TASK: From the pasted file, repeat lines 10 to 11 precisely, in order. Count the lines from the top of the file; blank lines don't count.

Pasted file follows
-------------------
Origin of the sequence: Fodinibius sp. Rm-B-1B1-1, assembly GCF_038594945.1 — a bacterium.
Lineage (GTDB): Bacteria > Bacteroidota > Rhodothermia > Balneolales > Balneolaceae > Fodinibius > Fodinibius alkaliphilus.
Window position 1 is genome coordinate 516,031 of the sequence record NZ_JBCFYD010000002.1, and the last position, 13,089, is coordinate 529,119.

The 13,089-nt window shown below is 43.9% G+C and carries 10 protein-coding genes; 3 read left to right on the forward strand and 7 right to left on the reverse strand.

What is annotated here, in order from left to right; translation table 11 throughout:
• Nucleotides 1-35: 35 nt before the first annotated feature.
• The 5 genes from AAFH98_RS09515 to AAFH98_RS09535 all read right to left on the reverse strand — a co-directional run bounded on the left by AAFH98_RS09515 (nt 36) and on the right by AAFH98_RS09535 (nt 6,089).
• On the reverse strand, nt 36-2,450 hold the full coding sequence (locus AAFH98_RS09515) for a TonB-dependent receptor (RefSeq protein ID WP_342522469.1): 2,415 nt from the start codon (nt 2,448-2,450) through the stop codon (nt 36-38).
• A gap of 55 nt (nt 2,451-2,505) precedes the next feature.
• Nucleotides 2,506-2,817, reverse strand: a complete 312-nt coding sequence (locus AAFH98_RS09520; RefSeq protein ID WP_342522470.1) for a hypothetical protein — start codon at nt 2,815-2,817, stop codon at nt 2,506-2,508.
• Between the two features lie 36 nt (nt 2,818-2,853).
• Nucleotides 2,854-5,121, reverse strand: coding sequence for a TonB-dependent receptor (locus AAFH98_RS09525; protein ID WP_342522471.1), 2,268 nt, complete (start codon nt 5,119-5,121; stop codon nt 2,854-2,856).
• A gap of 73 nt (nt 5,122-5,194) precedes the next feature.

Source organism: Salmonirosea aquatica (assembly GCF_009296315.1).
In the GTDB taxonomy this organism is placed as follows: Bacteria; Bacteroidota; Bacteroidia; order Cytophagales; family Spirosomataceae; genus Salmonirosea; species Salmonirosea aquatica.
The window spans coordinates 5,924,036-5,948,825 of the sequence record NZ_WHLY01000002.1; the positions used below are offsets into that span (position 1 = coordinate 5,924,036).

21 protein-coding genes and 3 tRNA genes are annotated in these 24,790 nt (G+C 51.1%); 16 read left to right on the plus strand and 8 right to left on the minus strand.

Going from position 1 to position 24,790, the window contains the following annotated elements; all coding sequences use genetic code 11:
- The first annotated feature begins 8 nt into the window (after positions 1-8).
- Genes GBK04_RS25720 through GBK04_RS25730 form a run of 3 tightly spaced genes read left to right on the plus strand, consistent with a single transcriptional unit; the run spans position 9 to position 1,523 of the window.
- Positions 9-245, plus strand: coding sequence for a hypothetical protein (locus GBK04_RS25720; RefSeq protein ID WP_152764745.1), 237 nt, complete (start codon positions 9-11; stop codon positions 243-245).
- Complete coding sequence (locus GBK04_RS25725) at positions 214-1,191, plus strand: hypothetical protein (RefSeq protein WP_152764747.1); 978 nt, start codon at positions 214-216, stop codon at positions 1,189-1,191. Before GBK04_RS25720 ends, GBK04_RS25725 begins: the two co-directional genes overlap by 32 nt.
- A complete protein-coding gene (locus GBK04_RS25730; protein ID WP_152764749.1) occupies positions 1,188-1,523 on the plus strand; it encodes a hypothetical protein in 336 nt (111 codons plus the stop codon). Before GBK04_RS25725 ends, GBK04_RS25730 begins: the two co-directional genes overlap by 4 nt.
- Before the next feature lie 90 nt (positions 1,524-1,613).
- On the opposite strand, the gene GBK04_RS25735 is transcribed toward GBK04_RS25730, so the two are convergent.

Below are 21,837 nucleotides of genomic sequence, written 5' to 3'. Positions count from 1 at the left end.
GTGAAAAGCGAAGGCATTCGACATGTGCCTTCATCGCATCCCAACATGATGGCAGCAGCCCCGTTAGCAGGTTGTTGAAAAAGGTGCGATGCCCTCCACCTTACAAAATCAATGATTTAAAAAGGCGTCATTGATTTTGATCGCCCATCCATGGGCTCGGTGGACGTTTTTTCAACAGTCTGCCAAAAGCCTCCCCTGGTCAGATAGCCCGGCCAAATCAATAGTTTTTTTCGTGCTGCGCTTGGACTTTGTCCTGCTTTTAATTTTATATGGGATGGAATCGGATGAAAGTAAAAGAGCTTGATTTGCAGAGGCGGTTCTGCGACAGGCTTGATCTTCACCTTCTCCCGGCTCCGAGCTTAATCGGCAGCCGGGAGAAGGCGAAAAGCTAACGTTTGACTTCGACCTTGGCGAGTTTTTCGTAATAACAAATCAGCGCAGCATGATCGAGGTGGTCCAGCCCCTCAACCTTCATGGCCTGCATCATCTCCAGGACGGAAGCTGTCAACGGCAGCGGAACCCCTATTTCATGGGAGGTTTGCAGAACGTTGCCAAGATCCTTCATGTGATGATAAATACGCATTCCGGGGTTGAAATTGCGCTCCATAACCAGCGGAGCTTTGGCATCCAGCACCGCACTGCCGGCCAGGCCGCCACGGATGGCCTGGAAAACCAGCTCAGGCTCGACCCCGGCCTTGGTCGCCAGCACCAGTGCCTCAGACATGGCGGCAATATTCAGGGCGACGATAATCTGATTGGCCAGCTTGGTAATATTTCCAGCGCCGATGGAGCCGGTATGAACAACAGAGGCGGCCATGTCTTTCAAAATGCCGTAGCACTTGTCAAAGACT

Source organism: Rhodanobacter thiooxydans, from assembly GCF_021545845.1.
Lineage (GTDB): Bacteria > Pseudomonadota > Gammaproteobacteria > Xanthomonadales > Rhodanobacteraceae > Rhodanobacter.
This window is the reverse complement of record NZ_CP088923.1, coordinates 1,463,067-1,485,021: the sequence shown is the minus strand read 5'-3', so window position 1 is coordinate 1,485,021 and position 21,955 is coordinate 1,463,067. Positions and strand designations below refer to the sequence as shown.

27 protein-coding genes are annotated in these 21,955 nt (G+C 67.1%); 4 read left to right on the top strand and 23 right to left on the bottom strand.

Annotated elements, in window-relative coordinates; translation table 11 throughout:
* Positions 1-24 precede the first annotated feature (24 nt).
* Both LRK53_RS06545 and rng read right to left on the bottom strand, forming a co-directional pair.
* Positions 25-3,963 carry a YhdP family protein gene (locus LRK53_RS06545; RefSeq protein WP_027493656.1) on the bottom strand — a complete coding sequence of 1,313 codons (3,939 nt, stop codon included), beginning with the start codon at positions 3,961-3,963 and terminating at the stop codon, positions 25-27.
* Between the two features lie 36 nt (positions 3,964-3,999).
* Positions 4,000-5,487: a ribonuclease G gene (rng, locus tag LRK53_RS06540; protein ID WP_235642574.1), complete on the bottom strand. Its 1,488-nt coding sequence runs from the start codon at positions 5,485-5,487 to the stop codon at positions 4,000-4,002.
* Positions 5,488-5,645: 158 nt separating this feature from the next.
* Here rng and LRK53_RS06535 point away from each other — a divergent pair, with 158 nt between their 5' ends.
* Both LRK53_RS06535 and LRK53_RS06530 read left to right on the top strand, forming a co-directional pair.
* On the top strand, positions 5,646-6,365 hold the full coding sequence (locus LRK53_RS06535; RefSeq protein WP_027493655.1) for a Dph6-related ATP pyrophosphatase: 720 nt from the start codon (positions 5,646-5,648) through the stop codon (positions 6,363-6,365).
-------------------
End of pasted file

• Nucleotides 2,506-2,817, reverse strand: a complete 312-nt coding sequence (locus AAFH98_RS09520; RefSeq protein ID WP_342522470.1) for a hypothetical protein — start codon at nt 2,815-2,817, stop codon at nt 2,506-2,508.
• Between the two features lie 36 nt (nt 2,818-2,853).